I was listening to music on my phone recently and a current pop song came on. I started singing along but when I got to the chorus, I heard words that got me thinking.

One line in the chorus goes, “Even if we can’t find heaven, I’ll walk through hell with you” (Rachel Platten, Stand By You). Now my first thought was wow, that’s dedication and love. Based on what the Bible says about hell, there will be lots of fire, tormenting, and weeping and gnashing of teeth (Revelation 20:10-15; Matthew 13:41-42). That is not something that I would want to experience nor do I want anyone else to.

After pondering with admiration of this dedication in friendship, that she would “walk through hell” with her friend, my next thought was much more sobering: that is exactly what I do when I don’t follow God’s leading in talking to someone about Christ. It could be during a conversation with a dearly beloved friend who is asking me about my faith or God prompting me to talk to a stranger. When I refuse to go talk to someone, I am walking with him or her to hell, despite the fact that I know we have a promise of salvation found in Christ. I know that they can walk in heaven and yet I’m not telling them how they can experience that.

What can we do about this? How can we be living more intentionally, walking by the Holy Spirit, obeying what God tells us to say or do?

Photo by Benjamin Ng

When Fear Is In Control

When I think about why I won’t talk with someone I conclude that my inaction is often based on fear.

Fear that they will reject me.

Fear that they will think I’m weird or crazy.

Fear that they won’t want to be my friend anymore or it will make our relationship awkward.

For me personally, I’ve allowed this fear to take control of situations rather than trusting God.

I remember once going out on campus to talk with other students about Jesus with my discipleship group (DG) at Carleton University. Near the University Centre (UC) cafeteria, my friend and I saw two women wearing hijabs sitting just outside of it. I felt like God told us to go up to them, but I got scared of the idea of talking with them, knowing that they were Muslim, but not knowing how to talk to them about the differences between our faiths.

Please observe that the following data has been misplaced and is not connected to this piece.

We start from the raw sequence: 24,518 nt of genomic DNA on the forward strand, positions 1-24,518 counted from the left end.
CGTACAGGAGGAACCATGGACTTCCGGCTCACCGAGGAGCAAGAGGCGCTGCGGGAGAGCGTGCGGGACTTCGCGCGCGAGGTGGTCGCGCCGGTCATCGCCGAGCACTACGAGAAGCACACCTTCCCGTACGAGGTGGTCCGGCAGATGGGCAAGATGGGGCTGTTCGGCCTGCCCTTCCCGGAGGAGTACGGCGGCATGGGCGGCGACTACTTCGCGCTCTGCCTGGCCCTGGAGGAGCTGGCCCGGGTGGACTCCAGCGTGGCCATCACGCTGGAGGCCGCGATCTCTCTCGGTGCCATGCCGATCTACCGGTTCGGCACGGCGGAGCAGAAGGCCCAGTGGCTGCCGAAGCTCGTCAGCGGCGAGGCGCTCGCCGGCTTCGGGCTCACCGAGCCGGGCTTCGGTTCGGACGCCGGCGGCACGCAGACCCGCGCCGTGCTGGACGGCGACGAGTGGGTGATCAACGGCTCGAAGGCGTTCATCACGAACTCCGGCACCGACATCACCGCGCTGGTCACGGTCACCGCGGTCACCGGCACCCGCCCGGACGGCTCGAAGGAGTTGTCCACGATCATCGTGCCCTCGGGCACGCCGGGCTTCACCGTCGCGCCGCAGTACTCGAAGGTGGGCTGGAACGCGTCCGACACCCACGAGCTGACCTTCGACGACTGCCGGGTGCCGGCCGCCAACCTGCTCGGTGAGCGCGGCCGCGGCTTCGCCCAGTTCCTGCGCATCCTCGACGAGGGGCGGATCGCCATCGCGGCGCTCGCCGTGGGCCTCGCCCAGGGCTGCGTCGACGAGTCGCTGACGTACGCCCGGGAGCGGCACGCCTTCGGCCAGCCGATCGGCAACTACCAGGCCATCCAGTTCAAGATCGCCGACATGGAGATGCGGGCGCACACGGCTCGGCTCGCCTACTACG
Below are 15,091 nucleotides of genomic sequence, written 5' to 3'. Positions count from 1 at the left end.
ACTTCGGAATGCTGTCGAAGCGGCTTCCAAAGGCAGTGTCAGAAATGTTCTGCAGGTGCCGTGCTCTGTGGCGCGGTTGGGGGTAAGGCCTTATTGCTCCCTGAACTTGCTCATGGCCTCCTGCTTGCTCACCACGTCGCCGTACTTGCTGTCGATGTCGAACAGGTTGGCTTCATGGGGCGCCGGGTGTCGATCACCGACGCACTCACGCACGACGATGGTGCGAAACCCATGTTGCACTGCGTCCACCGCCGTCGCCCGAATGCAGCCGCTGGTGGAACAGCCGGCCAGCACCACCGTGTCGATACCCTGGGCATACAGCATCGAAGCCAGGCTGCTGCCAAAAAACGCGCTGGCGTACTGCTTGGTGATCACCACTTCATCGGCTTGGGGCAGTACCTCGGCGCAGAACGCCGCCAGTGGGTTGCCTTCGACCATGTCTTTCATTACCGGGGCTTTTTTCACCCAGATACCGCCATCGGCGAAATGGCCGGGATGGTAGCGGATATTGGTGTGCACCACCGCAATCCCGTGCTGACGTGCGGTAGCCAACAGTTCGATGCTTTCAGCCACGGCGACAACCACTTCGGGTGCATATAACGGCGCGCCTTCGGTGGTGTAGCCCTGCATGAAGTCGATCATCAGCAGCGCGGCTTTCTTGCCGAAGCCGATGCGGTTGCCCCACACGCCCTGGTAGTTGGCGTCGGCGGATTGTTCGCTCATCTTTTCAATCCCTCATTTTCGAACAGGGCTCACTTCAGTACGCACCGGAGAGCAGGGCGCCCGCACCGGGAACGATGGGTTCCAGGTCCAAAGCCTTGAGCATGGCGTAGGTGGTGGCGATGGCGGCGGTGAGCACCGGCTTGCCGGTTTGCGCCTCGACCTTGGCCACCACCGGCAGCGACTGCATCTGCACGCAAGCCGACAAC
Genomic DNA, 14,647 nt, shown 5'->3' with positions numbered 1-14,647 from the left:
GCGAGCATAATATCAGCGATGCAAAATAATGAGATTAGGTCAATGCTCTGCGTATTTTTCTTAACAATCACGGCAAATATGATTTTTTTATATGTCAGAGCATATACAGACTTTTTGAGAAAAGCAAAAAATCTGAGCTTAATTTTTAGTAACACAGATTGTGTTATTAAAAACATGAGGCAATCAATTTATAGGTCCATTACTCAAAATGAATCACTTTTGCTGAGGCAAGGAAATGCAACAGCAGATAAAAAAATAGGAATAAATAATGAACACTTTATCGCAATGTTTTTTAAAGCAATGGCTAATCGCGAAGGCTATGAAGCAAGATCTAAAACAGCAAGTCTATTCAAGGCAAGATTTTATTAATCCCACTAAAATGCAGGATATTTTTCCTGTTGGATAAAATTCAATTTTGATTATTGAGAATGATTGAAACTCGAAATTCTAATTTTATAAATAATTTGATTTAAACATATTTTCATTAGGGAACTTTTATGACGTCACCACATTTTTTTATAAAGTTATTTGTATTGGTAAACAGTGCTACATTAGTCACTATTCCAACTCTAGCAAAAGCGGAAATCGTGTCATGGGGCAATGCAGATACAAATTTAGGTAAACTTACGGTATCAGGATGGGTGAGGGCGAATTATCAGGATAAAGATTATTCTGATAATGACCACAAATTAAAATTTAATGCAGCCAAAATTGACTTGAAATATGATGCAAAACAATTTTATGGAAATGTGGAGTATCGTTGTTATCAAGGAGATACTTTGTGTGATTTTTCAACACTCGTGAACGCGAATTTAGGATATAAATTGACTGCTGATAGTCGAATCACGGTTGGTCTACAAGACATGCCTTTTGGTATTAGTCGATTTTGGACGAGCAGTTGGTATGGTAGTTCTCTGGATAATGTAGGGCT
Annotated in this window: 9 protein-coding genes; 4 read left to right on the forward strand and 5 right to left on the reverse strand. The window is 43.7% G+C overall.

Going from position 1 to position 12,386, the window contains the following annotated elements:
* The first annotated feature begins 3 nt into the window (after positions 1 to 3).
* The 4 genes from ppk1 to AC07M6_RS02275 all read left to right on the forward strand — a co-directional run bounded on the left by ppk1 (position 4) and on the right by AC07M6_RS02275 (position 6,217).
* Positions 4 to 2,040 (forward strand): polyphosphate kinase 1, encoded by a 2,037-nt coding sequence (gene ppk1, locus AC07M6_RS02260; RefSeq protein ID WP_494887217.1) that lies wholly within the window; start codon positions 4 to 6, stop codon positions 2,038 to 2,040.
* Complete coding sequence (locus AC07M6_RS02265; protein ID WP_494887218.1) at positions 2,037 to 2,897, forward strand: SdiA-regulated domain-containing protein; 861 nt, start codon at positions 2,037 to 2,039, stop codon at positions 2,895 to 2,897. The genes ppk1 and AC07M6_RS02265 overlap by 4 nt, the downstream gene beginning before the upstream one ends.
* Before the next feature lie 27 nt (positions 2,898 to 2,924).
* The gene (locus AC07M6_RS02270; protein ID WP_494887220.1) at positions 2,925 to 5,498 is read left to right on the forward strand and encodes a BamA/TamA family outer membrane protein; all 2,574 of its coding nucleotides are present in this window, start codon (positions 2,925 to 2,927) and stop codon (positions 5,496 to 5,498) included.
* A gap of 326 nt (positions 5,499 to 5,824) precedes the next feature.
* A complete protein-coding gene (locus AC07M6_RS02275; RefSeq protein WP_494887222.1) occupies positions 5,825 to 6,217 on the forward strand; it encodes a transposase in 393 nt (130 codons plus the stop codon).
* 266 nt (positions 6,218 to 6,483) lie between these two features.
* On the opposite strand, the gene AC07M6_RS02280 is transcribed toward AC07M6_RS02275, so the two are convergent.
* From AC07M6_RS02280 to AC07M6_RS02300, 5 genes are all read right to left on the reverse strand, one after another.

I ignored that prompting and we went into the UC caf instead, but had no luck starting a conversation there. As we exited the caf the two women from earlier were still there but with two other people as well: my group co-leader and another one of my DG members. I instantly repented and told God how sorry I was that I hadn’t followed his direction to talk with these women. I praised him for redeeming the situation and bringing other Christians to them.

This fear we experience is not from Christ; we know that God does not give us a spirit of fear but rather one of power and love and self-control (2 Timothy 1:7). God gives us the power to go and tell others about why Jesus dying on the cross matters, telling them this Good News and allowing them the chance to make a decision to follow him or not for themselves.

Photo by Toshihiro Gamo

Listening In

About a year ago I was trying to head to campus after work to meet with a friend. As it always seems to happen when I’m in a rush, buses were running late and then the O-train was as well. I was waiting impatiently, texting my friend, telling her what was happening, wanting to just head to campus so we could have our meeting time together.

Finally the O-train arrived and as I got on I witnessed a couple in the midst of a verbal fight, with the guy storming off, giving a very rude hand gesture to his partner as he left, leaving her and (I’m assuming) their child behind. She started crying, and I debated with myself as to what I should do. The ride was all of three minutes and I was trying to decide if I should go talk to her or not.